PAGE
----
Measuring cardiac output (Fick principle)

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Measuring cardiac output (Fick principle)

Cardiovascular system


Measuring cardiac output (Fick principle)


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Fick principle p. 292

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Cardiac output is defined as the volume of blood ejected by the left ventricle per unit time.

The volume of blood is called the stroke volume, and the unit used to measure cardiac output is one minute.

So cardiac output can be calculated as stroke volume which is the volume of blood pumped out of the left ventricle per beat, times the number of heartbeats per minute, which is around 70.

Another way to calculate cardiac output is by using the Fick Principle, which simply states that at rest, the oxygen going into an organ minus the oxygen left out of an organ must equal how much oxygen that organ has used.

Using the Fick Principle’s equation of (cardiac output = oxygen consumption/arterio-venous oxygen difference), cardiac output can be calculated.

Both methods render normal cardiac output to around 5 litres per minute on average.

To measure cardiac output, we first have to take a look at the left ventricle.

There’s a moment when the left ventricle is fully relaxed.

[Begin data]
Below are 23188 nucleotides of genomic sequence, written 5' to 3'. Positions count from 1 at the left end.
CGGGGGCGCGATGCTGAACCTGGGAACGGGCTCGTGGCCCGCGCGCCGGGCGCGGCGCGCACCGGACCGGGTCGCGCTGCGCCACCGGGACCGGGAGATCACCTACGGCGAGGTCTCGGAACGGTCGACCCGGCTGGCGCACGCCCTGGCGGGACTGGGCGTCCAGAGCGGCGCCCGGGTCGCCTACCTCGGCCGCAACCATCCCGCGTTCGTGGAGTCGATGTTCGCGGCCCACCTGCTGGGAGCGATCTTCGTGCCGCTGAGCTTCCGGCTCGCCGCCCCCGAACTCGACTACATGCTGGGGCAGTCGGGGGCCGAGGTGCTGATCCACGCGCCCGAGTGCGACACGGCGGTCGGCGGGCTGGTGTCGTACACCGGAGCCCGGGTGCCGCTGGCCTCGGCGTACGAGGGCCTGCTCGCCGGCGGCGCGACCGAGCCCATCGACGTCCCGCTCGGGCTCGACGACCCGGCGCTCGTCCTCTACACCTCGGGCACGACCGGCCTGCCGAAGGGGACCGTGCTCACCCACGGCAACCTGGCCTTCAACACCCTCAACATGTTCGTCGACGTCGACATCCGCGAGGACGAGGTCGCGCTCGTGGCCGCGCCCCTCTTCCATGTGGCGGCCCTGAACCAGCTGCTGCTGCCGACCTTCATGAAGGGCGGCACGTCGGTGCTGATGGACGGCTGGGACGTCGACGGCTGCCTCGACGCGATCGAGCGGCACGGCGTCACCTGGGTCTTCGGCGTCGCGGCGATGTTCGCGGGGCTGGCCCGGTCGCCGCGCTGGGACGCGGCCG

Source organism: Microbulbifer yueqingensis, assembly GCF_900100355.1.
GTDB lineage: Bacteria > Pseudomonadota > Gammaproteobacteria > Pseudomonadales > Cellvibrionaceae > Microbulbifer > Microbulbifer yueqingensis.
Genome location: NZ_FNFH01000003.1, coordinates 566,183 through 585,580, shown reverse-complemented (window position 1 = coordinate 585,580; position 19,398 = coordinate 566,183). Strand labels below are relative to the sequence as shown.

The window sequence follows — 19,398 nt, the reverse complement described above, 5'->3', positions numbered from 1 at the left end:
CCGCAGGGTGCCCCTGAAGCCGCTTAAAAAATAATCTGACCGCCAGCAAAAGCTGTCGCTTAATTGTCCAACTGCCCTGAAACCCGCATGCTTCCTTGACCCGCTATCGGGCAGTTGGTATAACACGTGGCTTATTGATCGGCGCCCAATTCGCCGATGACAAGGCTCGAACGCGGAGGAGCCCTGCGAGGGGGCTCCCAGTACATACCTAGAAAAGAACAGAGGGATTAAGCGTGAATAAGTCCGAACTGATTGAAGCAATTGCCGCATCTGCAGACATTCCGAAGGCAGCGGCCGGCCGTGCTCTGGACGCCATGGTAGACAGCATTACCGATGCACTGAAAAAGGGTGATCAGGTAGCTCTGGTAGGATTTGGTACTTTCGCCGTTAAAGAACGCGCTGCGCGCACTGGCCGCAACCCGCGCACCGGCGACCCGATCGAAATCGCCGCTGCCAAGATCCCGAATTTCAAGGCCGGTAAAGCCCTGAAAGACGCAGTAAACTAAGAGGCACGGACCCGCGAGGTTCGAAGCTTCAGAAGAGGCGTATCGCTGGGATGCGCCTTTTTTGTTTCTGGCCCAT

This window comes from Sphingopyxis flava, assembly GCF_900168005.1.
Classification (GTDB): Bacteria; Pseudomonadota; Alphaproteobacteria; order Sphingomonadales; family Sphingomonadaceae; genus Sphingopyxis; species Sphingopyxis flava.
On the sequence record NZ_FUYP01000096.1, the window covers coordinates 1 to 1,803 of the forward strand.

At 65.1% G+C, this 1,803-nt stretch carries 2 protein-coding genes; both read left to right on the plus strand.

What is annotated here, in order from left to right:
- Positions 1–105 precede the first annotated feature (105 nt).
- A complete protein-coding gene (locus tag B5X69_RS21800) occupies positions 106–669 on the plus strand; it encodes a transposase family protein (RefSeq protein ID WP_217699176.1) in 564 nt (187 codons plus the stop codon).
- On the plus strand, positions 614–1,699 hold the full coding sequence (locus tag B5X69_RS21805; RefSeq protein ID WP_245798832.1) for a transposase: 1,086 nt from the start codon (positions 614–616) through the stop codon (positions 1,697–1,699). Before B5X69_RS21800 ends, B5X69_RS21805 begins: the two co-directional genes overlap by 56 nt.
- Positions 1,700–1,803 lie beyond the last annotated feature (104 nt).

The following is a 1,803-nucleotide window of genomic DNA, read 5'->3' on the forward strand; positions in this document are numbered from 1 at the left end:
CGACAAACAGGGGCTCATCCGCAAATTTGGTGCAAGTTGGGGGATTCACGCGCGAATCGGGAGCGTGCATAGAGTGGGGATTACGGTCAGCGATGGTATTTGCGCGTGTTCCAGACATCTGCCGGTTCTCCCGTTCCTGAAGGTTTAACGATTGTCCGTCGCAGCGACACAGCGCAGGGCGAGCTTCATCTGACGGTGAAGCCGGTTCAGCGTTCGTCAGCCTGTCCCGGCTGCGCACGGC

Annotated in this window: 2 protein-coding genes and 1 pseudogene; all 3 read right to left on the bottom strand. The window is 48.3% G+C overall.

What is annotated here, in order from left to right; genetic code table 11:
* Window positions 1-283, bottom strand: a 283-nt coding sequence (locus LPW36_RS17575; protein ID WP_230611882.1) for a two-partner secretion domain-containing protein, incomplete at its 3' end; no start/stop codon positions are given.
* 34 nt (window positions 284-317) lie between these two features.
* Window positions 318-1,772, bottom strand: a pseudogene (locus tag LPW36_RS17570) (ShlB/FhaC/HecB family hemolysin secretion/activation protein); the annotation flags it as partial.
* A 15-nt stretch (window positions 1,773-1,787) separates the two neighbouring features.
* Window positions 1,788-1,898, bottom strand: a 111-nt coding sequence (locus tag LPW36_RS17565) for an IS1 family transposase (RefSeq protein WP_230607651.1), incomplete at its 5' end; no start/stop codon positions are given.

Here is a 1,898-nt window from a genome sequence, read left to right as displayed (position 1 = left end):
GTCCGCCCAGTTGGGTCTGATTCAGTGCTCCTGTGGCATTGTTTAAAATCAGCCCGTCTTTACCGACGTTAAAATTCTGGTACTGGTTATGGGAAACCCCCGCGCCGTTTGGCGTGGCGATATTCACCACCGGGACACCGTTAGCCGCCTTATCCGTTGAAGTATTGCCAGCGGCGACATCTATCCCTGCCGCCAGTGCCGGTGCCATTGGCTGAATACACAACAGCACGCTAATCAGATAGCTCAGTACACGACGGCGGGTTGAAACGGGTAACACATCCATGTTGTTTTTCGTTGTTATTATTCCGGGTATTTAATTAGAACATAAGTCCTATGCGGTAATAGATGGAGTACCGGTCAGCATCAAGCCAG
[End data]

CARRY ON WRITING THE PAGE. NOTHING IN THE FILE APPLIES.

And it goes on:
It occurs at the end of filling or diastole, also called the end-diastolic point, and the volume of blood within the left ventricle is called the end-diastolic volume, and it’s about 120 milliliters.


The Fick principle is a mathematical equation that calculates cardiac output by multiplying the difference between arterial and venous oxygen partial pressures by the blood flow through the vascular bed. In other words, it takes into account how much oxygen is being delivered to and removed from the tissues. This makes it a more accurate measure of cardiac output than simply measuring heart rate or blood pressure.


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  2. "Physiology" Elsevier (2017)
  3. "Principles of Anatomy and Physiology" Wiley (2014)
  4. "undefined" Critical Care (2002)
  5. "Methods in pharmacology: measurement of cardiac output" British Journal of Clinical Pharmacology (2011)
  6. "Human Anatomy & Physiology" Pearson (2018)

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